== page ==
(ii) Genetic algorithms that modify the game's physics, data, rules, power levels, assets, etc. across seasons, including classic components of semi-predictable hereditary traits plus random mutations.
Perhaps mutations could be oraclized or crowdsourced. Imagine a zk ML+data pipeline that submits seasonal mutations that are provable transformations on model outputs of private prompts written by players.
For example, as a power player interested in helping to formulate the next season, I might open up the downloadable management app for a game, where I type my prompts to suggest inputs to procedural raid boss generation ("a boss where player spells frequently reflect back to the players"), or economic circumstances ("a supervolcano emerges in the middle of the Andaryl Plains, causing a massive disaster and a worldwide shortage of grain"), or any other kind of procedural input into the game's domain.
The Hero's Journey (from The Hero With a Thousand Faces) and fundamental motivations of gamers are important concepts that crosscut highest-level questions, such as why to put games onchain at all, why financialization may be an enabler or detractor of fun, and or why open economies may or may not drive a game's success.
There's much empirical and theoretical evidence to support the thesis that what players often want is to redo the Hero's Journey from scratch in every game, and therefore, the ability to eg. transfer their powerful items from an old game to a new game could often be value destructive to the experience.
Does that mean that onchain games must be relegated to only the subset of motivations unrelated to the hero's journey, such as rivalry, speculation, and socialization? It seems like an interesting area of research.
Nick Yee famously did years of research into gamer motivations. First, through a series of studies with players in a live mmorpg. Later in his gamer motivation company.
Raph Koster knows more about virtual worlds and players' motivations to inhabit them than anyone else in the world.
Both Nick and Raph would be interesting research partners. But what questions would you ask them? How do we communicate effectively between the domains of web3 and classic gaming/virtual worlds?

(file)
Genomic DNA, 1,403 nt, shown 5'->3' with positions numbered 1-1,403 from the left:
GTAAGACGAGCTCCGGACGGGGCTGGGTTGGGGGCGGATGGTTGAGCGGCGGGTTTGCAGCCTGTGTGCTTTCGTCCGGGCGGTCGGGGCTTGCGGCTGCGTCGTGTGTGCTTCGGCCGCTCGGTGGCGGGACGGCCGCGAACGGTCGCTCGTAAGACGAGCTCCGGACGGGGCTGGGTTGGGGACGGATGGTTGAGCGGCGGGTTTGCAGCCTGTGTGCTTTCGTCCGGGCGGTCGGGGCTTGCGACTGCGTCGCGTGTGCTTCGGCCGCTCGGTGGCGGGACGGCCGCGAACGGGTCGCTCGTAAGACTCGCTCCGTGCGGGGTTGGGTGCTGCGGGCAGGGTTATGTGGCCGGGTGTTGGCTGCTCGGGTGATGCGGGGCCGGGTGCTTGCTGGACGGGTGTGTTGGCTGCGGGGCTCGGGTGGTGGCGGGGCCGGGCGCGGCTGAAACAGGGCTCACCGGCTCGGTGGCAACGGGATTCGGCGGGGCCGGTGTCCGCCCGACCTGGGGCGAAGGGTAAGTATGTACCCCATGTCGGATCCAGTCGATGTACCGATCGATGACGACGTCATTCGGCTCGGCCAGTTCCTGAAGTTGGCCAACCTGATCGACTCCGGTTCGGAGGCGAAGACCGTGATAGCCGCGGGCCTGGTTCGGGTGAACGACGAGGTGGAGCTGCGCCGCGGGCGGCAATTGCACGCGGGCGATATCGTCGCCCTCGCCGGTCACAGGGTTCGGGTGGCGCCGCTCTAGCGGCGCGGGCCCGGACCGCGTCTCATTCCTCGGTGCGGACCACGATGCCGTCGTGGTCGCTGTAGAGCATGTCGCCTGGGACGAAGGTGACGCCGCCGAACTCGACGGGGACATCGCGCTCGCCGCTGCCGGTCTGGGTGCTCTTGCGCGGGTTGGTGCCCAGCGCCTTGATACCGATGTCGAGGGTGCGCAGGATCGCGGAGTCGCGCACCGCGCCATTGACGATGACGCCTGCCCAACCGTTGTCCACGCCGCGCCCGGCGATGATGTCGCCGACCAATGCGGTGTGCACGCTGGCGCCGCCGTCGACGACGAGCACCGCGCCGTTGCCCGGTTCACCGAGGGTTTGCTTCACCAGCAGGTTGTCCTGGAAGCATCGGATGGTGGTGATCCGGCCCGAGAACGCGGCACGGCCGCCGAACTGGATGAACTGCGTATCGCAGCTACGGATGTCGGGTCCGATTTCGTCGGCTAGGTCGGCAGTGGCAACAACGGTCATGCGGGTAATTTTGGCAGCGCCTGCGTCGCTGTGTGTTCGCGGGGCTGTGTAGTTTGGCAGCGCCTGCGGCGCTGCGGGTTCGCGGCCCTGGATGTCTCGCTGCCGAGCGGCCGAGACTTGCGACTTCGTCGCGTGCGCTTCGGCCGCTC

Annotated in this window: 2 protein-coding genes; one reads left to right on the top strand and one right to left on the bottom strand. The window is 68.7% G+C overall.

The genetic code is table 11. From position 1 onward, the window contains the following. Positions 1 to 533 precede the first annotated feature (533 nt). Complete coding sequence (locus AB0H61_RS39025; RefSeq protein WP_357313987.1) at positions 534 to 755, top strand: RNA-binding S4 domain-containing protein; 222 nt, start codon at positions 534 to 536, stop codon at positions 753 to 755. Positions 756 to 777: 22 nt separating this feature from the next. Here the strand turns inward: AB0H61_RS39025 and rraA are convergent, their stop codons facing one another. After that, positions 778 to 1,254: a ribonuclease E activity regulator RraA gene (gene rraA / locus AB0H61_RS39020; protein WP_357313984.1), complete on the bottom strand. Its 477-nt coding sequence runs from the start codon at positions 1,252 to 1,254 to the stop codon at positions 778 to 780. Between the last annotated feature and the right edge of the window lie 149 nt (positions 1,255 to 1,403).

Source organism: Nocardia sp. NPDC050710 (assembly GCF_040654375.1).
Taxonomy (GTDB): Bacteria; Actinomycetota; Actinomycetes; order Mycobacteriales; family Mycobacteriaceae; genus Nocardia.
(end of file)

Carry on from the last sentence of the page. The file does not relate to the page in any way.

A doctrine accepted by veteran virtual world builders is that these worlds are first and foremost places long before they are games.
Depending on which veterans you ask, they may argue that these places benefit from governance, require governance, or come along with a moral obligation for their creators to govern them.
To these veteran virtual world builders, it's obvious that the differences between Facebook and Twitter and World of Warcraft are immaterial compared to the similarity that they are places for humans that require some concept of governance.
Veteran virtual world builders would conjugate the word "governance" in a broad and paternalistic sense, like "the US government", and not in a narrow, functional sense, like typical defi governance.
The reason that "virtual worlds are places before they are games" is an important concept is because it motivates the success of the game and entertainment product by providing a high-level general principle:
If you're building a world, then your game is effectively something people opt into after they're already enjoying simply existing in your world, and therefore, you should make sure your place is nice to inhabit before you worry about making your game fun. How might onchain games learn from this timeless principle or even turn it on its head?
For example, perhaps an important segment of onchain games ends up being better characterized as "activities within the world of the internet". These games may be deeply embedded or easily accessible from other web experiences, like hyperlinks, ordinary web pages, social media bots, etc.
Maybe the internet's social layer ends up successfully providing "exogenous governance" such that onchain games and worlds require net less governance or management vs offchain.
Maybe one path to success for onchain games is to rely on traditional social platforms for messaging and the graph of player connections. Not just for viral growth but for core game loops. Obviously, onchain capabilities such as open data, permissionlessness, embeddability, etc, might drive this.
In short, how may being onchain affect a game or world being a place before it's a game? What about governance opportunities or obligations? Social features? Blurring the lines between worlds, games, and the internet? These seem like interesting areas of research.